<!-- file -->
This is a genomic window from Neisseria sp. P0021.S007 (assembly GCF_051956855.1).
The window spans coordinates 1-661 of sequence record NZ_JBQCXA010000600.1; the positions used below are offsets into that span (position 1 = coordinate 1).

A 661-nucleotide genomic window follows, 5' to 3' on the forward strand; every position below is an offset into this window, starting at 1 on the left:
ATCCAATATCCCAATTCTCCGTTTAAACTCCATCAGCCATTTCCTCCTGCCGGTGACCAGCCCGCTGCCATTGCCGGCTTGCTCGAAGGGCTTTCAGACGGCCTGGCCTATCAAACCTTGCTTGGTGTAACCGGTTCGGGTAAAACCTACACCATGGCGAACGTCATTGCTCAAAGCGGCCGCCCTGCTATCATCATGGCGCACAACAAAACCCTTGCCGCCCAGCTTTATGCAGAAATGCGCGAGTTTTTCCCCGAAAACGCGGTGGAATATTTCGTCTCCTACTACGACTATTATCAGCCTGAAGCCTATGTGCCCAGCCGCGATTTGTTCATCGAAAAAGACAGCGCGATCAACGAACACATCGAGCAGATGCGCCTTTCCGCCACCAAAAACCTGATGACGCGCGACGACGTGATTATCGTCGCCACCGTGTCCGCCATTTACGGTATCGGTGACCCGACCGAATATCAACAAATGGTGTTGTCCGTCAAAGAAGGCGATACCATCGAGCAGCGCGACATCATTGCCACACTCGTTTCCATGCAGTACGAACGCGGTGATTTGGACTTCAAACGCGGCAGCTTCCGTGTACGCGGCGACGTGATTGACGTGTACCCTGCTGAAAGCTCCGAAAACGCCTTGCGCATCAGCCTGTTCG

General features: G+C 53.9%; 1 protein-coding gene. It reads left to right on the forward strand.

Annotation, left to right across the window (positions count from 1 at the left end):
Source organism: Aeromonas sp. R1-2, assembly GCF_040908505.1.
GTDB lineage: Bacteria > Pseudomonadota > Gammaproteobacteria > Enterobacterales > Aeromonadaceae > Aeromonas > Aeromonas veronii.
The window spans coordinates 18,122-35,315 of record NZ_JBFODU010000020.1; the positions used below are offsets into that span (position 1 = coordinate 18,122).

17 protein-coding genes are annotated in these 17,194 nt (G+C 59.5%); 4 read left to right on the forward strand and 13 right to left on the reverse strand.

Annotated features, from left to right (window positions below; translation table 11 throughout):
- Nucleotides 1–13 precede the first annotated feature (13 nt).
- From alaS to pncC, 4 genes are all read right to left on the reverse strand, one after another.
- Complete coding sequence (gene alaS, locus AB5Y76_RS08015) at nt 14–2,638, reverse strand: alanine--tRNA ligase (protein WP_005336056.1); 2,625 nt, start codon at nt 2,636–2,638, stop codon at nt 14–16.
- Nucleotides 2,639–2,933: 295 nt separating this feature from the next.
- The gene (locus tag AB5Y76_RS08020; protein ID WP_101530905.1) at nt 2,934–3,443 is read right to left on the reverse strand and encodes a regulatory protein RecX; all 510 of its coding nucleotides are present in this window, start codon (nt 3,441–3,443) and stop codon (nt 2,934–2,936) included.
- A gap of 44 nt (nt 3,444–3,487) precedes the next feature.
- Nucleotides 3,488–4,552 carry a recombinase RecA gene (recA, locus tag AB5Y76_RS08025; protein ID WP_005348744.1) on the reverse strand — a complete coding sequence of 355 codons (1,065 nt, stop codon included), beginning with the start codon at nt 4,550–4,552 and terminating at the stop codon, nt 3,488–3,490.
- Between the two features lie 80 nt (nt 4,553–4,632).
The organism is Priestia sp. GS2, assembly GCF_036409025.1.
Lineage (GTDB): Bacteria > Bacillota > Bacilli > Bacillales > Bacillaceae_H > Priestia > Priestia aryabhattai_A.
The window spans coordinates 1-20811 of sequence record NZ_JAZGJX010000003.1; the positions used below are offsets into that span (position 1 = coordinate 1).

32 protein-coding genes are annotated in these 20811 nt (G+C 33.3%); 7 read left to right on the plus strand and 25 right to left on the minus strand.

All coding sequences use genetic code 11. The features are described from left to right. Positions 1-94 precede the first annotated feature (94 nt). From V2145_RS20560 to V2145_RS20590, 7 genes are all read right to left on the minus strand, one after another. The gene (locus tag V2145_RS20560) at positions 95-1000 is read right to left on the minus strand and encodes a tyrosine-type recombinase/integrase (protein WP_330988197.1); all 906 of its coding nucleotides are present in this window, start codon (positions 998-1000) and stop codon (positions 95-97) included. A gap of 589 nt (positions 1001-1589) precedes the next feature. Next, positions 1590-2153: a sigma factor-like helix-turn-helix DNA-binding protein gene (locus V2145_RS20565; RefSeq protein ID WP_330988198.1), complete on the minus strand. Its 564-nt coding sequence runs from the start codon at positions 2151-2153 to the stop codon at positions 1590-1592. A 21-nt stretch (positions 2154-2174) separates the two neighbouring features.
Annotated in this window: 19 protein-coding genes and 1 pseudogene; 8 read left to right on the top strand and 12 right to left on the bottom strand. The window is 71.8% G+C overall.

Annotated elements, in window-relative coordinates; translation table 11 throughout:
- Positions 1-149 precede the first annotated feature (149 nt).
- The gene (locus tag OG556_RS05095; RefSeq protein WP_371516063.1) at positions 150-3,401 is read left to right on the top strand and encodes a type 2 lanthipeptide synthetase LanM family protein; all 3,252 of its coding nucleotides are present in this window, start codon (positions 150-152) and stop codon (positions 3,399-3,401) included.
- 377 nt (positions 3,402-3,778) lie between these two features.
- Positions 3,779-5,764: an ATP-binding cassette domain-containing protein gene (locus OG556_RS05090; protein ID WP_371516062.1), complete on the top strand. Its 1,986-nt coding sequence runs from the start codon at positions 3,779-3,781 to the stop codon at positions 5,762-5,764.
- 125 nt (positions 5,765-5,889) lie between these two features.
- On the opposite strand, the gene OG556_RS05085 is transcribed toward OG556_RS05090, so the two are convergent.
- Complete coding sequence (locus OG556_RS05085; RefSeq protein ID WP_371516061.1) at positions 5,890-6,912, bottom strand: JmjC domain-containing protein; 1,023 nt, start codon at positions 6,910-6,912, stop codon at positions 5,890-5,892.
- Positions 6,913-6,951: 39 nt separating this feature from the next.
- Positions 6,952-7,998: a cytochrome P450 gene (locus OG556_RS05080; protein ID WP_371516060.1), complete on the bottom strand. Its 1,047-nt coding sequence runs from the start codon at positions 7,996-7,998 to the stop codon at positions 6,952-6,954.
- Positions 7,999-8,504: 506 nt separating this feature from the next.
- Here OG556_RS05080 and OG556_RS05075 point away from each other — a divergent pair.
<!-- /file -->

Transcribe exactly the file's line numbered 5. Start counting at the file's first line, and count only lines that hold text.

General features: G+C 53.9%; 1 protein-coding gene. It reads left to right on the forward strand.